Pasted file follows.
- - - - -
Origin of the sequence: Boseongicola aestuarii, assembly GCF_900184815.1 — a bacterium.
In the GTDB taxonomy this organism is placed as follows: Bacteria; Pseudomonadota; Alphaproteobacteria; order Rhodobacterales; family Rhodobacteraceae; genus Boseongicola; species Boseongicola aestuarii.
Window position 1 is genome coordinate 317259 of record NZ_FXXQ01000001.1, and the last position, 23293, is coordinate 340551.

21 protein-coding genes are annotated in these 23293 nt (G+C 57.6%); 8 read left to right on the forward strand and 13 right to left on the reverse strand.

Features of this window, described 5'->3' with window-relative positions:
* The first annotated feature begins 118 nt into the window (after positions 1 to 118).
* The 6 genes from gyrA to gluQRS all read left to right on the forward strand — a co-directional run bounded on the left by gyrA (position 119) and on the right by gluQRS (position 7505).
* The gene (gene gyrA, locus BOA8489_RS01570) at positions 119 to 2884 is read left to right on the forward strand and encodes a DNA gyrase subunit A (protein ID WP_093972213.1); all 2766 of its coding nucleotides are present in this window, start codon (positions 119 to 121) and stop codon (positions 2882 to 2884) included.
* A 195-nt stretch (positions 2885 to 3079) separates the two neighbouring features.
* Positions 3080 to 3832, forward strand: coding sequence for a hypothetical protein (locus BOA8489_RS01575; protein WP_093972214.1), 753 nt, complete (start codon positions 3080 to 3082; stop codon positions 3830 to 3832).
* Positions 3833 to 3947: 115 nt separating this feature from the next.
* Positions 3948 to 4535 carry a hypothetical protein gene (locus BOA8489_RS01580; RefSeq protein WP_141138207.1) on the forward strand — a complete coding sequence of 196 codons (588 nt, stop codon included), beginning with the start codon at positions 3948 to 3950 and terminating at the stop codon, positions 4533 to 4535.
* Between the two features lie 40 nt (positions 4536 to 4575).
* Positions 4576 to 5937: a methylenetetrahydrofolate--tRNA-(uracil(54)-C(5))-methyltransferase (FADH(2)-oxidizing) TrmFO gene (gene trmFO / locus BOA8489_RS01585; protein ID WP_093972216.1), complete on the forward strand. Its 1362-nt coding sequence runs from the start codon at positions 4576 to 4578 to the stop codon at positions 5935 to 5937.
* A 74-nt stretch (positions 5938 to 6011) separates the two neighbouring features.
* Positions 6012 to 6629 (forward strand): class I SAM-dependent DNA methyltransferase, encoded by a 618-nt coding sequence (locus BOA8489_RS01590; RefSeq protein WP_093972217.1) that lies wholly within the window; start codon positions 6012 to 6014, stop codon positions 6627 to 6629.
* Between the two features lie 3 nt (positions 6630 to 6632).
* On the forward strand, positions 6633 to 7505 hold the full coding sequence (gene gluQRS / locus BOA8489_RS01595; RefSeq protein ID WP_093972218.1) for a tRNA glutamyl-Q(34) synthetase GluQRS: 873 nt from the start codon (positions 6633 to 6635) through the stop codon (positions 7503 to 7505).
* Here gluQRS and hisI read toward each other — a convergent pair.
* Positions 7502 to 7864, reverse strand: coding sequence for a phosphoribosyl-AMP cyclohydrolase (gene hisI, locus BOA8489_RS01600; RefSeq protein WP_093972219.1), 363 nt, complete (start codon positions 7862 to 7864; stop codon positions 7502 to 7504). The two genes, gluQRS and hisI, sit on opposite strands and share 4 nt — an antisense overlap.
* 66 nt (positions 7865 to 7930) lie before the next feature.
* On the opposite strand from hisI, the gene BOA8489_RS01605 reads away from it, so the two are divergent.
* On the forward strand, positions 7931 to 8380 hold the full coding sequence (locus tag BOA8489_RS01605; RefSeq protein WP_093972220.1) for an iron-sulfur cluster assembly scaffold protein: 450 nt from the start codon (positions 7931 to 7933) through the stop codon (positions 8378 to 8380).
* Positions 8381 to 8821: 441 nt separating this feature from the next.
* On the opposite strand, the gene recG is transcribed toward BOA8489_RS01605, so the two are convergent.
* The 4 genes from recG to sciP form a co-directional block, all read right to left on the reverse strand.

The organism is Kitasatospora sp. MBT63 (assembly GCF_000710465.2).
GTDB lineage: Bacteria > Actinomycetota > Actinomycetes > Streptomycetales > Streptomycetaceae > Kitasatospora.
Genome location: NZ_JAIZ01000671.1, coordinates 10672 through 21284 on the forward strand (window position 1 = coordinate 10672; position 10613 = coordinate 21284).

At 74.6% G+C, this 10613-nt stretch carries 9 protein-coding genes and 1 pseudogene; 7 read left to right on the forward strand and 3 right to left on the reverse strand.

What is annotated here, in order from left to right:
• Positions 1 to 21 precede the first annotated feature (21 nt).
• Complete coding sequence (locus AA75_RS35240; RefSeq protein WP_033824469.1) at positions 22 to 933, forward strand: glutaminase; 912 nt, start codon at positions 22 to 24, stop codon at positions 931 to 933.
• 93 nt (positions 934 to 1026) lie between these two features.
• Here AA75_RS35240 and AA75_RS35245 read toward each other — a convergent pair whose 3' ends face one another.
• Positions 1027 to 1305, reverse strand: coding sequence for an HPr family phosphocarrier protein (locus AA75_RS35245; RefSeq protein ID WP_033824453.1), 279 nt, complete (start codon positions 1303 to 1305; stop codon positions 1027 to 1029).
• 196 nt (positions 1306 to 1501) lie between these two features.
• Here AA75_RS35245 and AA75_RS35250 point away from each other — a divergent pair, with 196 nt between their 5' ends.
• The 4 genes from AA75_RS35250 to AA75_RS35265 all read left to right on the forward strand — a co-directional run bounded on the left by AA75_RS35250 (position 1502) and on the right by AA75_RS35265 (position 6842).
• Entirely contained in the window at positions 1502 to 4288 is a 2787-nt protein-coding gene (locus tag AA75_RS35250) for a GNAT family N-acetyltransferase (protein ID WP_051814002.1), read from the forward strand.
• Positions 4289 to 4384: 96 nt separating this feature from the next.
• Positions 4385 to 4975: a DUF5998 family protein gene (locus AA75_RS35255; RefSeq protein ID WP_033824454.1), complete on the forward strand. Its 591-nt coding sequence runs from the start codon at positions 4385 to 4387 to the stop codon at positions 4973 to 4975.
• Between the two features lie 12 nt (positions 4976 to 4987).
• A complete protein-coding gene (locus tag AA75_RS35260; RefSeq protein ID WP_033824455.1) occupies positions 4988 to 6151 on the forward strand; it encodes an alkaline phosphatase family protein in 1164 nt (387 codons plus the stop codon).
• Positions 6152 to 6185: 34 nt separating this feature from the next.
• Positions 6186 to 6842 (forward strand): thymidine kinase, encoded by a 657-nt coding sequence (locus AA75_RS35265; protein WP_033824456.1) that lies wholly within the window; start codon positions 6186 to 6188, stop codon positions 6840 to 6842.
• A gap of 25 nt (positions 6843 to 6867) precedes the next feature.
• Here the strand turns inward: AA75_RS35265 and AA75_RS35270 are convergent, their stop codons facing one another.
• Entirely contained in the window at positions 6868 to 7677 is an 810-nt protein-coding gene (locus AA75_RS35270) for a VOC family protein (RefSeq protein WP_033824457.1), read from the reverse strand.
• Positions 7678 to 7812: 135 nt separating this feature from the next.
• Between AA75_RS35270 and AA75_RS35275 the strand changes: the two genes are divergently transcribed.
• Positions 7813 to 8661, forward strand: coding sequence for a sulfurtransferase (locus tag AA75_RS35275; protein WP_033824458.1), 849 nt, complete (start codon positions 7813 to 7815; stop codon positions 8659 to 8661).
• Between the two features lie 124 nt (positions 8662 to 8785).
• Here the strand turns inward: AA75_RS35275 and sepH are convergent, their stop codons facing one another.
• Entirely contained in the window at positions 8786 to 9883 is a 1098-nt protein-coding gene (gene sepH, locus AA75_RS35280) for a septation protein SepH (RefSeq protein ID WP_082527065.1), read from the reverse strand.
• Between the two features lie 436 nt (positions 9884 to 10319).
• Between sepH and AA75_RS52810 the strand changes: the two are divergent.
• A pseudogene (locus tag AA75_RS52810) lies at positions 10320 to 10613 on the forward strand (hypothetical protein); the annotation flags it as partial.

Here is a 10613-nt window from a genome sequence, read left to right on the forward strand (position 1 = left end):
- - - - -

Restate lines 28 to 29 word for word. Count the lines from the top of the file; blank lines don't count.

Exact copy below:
GTDB lineage: Bacteria > Actinomycetota > Actinomycetes > Streptomycetales > Streptomycetaceae > Kitasatospora.
Genome location: NZ_JAIZ01000671.1, coordinates 10672 through 21284 on the forward strand (window position 1 = coordinate 10672; position 10613 = coordinate 21284).